Magnificent Hochdorf Chieftain’s Grave – Resting Place Of The Celtic Tutankhamun

Conny Waters - AncientPages.com - To discover a magnificent Celtic burial like the Hochdorf chieftain's grave is a dream of every archaeologist.

The Celts lived in large parts of Europe during the Bronze Age and Iron Age, and these intriguing people were skilled craftsmen whose artifacts we can admire today.

Magnificent Hochdorf Chieftain's Grave Of The Celtic Tutankhamun

Celtic burial mound reconstructed. Credit: Detlef Meissner, CC BY 2.5

One ancient object often mentioned demonstrating the high artistic skills of the Celts is the Gundestrup Cauldron, a magnificent vessel made from richly decorated plates of silver that were assembled into a single cauldron.

However, the place of the discovery of the Gundestrup Cauldron was never inhabited by the Celts. The motifs on the vessel were probably inspired by the cultural exchange between the Thracians and Celts in Bulgaria.

The Hochdorf chieftain's grave in Baden-Württemberg, Germany, offers a unique view of beautiful objects produced by the Celts.

Magnificent Hochdorf Chieftain's Grave Of The Celtic Tutankhamun

The Celtic Chieftain was given a dagger with gold foil in preparation for the afterlife. Credit: Rosemania, CC BY 2.0

Discovered by an amateur archaeologist in 1968, the tomb is often referred to as the resting place of the Celtic Tutankhamun.

The grave, dating from 530 BC, has been excavated and reconstructed. The 6 ft 2 in (187 cm) tall man buried in the grave was most likely a Celtic chieftain. His death was about 40 years ago, and his richly decorated tomb strengthens the theory that he must have been an influential person among his people.

The unknown Celtic man was put to rest, wearing richly decorated garments with a gold-plated torc around his neck.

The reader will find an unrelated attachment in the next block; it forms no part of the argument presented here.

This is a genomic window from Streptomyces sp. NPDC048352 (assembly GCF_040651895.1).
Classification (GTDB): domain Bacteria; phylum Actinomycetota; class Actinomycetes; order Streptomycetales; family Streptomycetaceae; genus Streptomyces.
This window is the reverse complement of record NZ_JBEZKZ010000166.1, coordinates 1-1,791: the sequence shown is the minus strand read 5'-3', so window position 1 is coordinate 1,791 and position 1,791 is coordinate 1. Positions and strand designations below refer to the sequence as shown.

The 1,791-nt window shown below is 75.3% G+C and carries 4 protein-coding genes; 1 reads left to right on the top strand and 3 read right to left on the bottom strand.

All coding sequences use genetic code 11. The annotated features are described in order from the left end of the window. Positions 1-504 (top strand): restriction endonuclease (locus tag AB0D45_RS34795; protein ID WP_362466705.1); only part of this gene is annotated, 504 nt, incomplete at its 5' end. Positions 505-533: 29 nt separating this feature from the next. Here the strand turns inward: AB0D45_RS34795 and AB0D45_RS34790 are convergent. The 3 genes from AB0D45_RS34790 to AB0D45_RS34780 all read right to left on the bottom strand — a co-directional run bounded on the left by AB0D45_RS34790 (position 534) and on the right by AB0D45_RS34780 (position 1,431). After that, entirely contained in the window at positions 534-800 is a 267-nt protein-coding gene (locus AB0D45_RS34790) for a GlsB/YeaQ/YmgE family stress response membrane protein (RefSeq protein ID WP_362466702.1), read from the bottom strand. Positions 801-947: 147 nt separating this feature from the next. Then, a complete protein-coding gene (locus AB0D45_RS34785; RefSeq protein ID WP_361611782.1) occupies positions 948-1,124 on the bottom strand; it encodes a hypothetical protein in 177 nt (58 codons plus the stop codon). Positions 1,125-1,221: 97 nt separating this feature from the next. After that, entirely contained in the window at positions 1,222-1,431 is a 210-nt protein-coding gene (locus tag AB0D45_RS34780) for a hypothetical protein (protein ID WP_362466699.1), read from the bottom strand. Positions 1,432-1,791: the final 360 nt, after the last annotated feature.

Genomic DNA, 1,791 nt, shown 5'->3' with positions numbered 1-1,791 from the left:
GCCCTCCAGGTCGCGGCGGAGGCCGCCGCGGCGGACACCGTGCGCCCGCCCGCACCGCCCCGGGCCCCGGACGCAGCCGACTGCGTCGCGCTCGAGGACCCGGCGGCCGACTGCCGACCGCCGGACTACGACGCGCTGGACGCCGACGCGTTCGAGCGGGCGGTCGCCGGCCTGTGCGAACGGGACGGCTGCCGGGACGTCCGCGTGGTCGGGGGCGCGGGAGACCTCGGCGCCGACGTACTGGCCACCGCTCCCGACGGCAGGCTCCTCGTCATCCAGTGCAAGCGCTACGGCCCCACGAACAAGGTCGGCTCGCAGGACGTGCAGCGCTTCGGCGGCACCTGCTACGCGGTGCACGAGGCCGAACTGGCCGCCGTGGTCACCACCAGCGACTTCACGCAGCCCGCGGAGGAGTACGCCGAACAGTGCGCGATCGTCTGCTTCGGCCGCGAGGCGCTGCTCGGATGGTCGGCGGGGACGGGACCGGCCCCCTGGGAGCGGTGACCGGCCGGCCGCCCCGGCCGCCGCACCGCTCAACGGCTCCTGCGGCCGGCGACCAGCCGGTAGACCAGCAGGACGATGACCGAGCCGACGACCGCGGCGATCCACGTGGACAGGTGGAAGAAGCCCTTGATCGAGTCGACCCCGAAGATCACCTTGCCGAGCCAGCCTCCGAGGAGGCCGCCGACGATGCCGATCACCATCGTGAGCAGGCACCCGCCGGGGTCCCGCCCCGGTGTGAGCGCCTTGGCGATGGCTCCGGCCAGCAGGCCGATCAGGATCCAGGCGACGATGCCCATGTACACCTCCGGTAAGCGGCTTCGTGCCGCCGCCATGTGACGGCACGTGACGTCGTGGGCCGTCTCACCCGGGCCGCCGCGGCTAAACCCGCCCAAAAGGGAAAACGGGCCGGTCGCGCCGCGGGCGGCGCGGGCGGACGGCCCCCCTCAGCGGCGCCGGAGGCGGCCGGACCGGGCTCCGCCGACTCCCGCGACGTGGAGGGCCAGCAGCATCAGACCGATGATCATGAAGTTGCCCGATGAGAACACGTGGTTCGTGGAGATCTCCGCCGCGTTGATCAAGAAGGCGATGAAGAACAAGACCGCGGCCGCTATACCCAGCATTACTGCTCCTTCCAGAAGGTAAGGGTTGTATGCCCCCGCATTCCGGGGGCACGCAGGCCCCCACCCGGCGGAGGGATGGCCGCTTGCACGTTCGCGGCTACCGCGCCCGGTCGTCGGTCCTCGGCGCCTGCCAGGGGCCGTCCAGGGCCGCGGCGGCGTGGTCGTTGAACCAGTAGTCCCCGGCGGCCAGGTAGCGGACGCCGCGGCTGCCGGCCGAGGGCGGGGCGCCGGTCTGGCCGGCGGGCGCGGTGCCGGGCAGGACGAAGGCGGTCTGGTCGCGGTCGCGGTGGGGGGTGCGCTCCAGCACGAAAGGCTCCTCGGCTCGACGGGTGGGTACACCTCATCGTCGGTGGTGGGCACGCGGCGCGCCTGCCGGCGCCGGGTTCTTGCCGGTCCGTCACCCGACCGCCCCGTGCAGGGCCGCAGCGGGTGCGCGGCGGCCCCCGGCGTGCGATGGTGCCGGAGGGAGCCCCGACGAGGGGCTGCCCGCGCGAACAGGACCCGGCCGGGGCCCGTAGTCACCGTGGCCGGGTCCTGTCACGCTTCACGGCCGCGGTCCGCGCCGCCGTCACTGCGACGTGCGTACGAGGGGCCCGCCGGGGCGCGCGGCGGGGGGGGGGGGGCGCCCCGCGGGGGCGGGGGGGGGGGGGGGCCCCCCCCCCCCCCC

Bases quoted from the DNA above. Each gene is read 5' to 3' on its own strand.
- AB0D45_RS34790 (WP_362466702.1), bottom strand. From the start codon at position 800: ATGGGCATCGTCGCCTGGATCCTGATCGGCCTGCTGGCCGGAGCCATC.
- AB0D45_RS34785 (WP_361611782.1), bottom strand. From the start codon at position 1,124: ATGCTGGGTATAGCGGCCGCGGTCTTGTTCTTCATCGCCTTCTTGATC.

Magnificent Hochdorf Chieftain's Grave Of The Celtic Tutankhamun

A drinking horn was also found in the grave. Credit: Chez Cåsver, CC BY 2.0 

Most astonishing of all objects found in the grave were the man's golden shoes. The Celtic chieftain had a bracelet on his right arm and a hat made of birch bark. Among the burial gifts, archaeologists discovered a gold-plated dagger made of bronze and iron, beautiful amber jewelry and a razor knife, a nail clipper, a comb, fishing hooks, and arrows.

So far, archaeologists have discovered about 100 similar graves from the same period in France, Germany, and Switzerland.

Magnificent Hochdorf Chieftain's Grave Of The Celtic Tutankhamun

Hochdorf Chieftain's Grave, golden shoes ornaments. Credit: Rosemania, CC BY 2.0

 

Magnificent Hochdorf Chieftain's Grave Of The Celtic Tutankhamun

Reconstruction of the Celtic Hochdorf Chieftain's Grave in the Museum. Credit: jnn95, CC BY-SA 3.0

Unlike the mysterious Bull Rock cave, where scientists uncovered an ancient mass grave that remains unexplained, the history of the Hochdorf Chieftain's grave was much easier to reconstruct.

In 1985 the Hochdorf Chieftain's Grave was successfully reconstructed, and a museum was built near the ancient burial mound.

The presence of Celtic inhabitants was confirmed when archaeologists unearthed an ancient Celtic village not far from the tomb belonging to the Celtic Tutankhamun.

Updated on October 15, 2022

Written by Conny Waters – AncientPages.com Staff Writer

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